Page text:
I used to be afraid of so many things growing up. I was scared of the dark and the dentist and ghosts and dying. Growing a little older I changed my fears up, I felt like it was time or maybe I just grew out of them. With age came new thoughts and new fears. Those fears were different, oh so different from the generic irrational childhood fears. They become more real, more pragmatic and more feasible, because as I grew taller, so did they.
I became afraid of not being good enough, of being a failure and failing in general. Afraid that no one could ever possibly love me, becoming afraid of feeling anything at all and seeming vulnerable in any way shape or form to anyone, ever. Before it had never even crossed my mind, that one could possibly be afraid of their own feelings, and ultimately themselves.
But as my childhood fears had once diminished, so did these fears. I can’t tell you exactly when it got better, but they started slowly but surely softening, their sharp teeth drooping and rounding. Growing smaller and smaller with each day, like the last abandoned March snowball, forgotten on the lawn to melt.
There’s a quote my mum always used to tell us growing up, “Nature does not tolerate empty space.” I don’t know if that’s a real G. B. Shaw quote or somebody else’s, or if my mum completely made it up. But this is the part where I’d put it, right here! Nature does not tolerate empty space, and so it goes. As soon as I’d grown bigger and stronger and smarter than my last fears, new ones would so kindly present themselves, crawling out of the shadows, acting up and being more stubborn than ever.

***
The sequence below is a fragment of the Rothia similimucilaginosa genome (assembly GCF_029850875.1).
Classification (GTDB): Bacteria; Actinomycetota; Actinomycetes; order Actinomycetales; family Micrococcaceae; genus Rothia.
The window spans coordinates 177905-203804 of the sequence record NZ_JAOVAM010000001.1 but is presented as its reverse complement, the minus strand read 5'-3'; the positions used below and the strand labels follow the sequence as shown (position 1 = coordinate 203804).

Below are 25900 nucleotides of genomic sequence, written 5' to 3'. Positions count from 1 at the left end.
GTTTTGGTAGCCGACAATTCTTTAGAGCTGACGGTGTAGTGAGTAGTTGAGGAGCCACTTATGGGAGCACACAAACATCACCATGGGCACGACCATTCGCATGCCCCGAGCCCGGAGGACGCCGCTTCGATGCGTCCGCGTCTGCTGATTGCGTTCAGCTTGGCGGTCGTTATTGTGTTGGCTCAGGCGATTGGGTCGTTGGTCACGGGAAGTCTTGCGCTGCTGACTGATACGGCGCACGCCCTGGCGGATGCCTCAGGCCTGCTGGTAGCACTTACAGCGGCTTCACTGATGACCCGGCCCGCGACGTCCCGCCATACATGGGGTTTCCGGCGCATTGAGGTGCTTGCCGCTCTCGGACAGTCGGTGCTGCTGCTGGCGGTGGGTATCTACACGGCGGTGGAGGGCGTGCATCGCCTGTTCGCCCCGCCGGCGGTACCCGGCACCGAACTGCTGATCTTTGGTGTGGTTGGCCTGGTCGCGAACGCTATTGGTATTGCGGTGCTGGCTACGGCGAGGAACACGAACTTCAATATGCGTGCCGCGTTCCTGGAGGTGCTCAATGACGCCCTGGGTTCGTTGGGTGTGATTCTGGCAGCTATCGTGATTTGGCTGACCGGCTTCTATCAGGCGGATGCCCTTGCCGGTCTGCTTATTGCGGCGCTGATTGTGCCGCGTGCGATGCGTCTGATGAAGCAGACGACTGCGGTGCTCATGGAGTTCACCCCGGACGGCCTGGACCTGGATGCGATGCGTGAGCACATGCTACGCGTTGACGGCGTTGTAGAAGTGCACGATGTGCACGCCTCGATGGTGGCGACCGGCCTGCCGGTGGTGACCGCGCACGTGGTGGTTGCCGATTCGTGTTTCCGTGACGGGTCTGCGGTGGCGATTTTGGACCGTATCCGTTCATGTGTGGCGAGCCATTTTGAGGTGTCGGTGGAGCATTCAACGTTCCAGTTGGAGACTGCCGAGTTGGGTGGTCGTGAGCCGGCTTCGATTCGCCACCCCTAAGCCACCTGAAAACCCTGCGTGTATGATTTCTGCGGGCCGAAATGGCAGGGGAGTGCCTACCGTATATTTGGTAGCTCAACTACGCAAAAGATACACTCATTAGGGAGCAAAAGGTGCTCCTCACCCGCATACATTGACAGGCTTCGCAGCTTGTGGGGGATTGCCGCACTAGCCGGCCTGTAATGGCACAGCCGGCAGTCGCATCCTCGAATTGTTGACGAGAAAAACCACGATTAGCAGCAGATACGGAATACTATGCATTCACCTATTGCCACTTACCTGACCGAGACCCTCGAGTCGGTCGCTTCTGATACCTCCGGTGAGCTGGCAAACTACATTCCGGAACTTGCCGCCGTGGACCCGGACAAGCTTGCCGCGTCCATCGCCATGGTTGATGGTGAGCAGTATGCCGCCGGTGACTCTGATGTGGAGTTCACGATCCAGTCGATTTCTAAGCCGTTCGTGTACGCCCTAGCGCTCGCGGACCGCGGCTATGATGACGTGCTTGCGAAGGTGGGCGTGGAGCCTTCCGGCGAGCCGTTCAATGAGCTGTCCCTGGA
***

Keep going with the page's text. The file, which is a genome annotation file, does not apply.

The thing I am now most afraid of and the thing that keeps me up at night is simply being ordinary. The word ordinary makes me want to scream. I don’t want to be ordinary, I don’t want to be usual, I don’t want to be boring. All these words exude negative energy for me. On top of that I know for a fact I don’t want ordinary things. I don’t want a husband or to have children, or have a house in the suburbs with a white picket fence or have any house with any fence for that matter. All these trivial things scream ordinary. And I, am everything but that. The white picket fence nonsense might sound like such a cliché, but I don’t really care, because I don’t want any of those things.
As a writer, everything I say, do or write will most likely be marked as cliché by somebody, at some point in time. But I’ll say it now and scream about it into the abyss later. Because I want extraordinary things and I want to be extraordinary. I want to be the definition of the word that’s on the furthest page in the dictionary from the word ordinary. And I would rather jump out of an aeroplane without a parachute at 30 000 ft than hear somebody use the word ordinary while describing me.
I want to do extraordinary things and meet extraordinary goals! I want to provoke you and spark your interest towards something completely unheard of. I want to make you feel and believe and be okay with feelings, the whole spectrum of feelings. And not only feeling them but also showing and expressing them and not being afraid. I want to set off fireworks inside people stomachs. Throw imaginary flowers into the air as I join the conversation. I want to generate so much heat with nothing but the passion inside of my voice, that it would bake cookies in seconds. I want to be peculiar, marvellous, outstanding, exceptional, bizarre, amazing and absolutely fantastic! Strange and wonderful, but never ordinary.
PS: I feel like I must note that I’m still very much afraid of the dentist but so is everyone, right?